From gigantic profit margins to its potentially transformative impact on customer experiences, retail media has a great deal to offer for today’s businesses. But as clear and abundant as the opportunities may be, that’s not to say that creating a framework for retail media success is easy.
From finance to operations, numerous challenges exist, many of which are systemic across the industry rather than being specific to any one retailer. In this post, I’m going to look at five of the most common challenges that retailers face when building out their own retail media operations.
1. The great technology disconnect
While we tend to talk about retail media as though it’s a singular concept, the reality is very different. Retail media has been on a path of gradual evolution, and with each channel that has been added into the mix, software vendors have created new platforms to help retailers manage and monetise them.
As a growing number of grocery organisations have begun to formalise their retail media operations, that fragmented technology landscape has become increasingly problematic. For a start, those disparate systems don’t always play well together, meaning that retailers and their brand partners face a complex ecosystem of solutions when trying to plan and execute a campaign.
Perhaps more importantly, the disconnect between products means that data often gets “trapped” between them. Rarely is there a way to coherently share or analyse insights across platforms, making it impossible for retailers and CPGs to understand the real impact of a campaign beyond a channel-by-channel approach.
While that has obvious implications in terms of results and accountability, it’s a significant challenge for anyone who wants to understand the true effect of retail media on the customer experience, too.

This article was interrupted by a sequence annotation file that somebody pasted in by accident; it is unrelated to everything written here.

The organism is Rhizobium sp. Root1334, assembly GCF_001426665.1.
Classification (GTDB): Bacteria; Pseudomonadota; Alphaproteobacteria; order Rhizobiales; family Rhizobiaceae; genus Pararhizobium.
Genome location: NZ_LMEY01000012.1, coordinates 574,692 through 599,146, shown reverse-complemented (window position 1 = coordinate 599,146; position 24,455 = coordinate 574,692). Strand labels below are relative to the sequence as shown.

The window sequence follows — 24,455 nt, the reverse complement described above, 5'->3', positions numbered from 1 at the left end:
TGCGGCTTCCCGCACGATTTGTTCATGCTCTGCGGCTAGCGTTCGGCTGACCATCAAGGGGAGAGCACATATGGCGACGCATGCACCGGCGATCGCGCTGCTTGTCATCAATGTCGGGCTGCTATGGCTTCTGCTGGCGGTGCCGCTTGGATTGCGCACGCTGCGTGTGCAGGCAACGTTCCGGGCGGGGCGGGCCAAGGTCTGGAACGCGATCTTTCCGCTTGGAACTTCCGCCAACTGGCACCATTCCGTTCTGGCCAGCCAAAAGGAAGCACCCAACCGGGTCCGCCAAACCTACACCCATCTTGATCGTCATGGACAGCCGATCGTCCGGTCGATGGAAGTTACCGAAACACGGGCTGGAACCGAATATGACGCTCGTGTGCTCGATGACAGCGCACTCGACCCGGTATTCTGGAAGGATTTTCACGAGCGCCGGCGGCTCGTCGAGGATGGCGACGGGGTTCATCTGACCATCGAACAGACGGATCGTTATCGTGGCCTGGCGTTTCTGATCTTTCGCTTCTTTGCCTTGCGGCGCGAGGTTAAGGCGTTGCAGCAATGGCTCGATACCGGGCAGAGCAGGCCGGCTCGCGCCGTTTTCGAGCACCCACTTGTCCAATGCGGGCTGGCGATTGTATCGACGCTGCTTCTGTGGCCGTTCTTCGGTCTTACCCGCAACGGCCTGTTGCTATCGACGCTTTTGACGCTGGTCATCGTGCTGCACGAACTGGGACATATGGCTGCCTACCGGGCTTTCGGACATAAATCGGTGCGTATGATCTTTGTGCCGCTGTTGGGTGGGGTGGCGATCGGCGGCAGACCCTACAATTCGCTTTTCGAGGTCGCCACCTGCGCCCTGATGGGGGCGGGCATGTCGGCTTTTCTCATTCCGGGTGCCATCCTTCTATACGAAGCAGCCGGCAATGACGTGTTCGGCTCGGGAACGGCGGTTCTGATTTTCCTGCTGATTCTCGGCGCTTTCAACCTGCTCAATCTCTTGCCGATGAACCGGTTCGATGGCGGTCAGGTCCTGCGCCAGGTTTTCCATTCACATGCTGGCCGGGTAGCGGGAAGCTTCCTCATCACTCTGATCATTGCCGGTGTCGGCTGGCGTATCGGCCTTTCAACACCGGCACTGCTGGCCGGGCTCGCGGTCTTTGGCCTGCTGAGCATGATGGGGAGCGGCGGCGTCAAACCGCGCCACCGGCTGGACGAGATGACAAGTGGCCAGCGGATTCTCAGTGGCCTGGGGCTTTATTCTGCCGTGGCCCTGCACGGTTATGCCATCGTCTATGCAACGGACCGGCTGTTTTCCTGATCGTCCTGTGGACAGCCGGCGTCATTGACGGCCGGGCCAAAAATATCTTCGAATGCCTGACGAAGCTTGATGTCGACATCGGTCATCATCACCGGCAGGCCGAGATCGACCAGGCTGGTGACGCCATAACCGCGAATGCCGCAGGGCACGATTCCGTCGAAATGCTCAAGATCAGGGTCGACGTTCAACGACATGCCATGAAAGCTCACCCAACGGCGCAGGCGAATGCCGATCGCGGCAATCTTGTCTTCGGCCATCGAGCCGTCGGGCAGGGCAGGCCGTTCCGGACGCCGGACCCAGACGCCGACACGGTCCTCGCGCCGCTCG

2. Making “new” money
Another issue that has links to legacy practices is that of revenue cannibalisation. Historically, a lot of the media opportunities offered to CPGs have been included in trade deals negotiated by commercial teams. While that isn’t necessarily a problem in and of itself, it does mean that retailers risk shifting existing revenues between functions rather than generating something genuinely new.
For retail media to be truly effective, it needs to work as an incremental revenue stream rather than just by cannibalising existing incomes. This is particularly true at a point in time at which many CPGs seem to be deprioritising trade spend in favour of investments elsewhere.
The real problem here, which relates to the first point above, is that the fragmented ecosystem means that many retailers aren’t always sure exactly how much money they’re making from those media/trade deals. That, in turn, makes it impossible for them to know whether they’re fully realising the incremental revenue opportunity.
3. Nurturing a new dynamic with suppliers
Interwoven with the above is the issue of supplier relationships, many of which have traditionally been based on commercial arrangements alone. To ensure that retail media is delivering everything that it can, grocery companies need to evolve their relationship with suppliers.
In practice, that means taking the time to truly understand what advertisers want and building a retail media proposition that aligns with those needs. As much as this may be an inversion of the traditional retailer/supplier dynamic, it’s also one that retailers will need to get used to as their “product” becomes ever more compelling.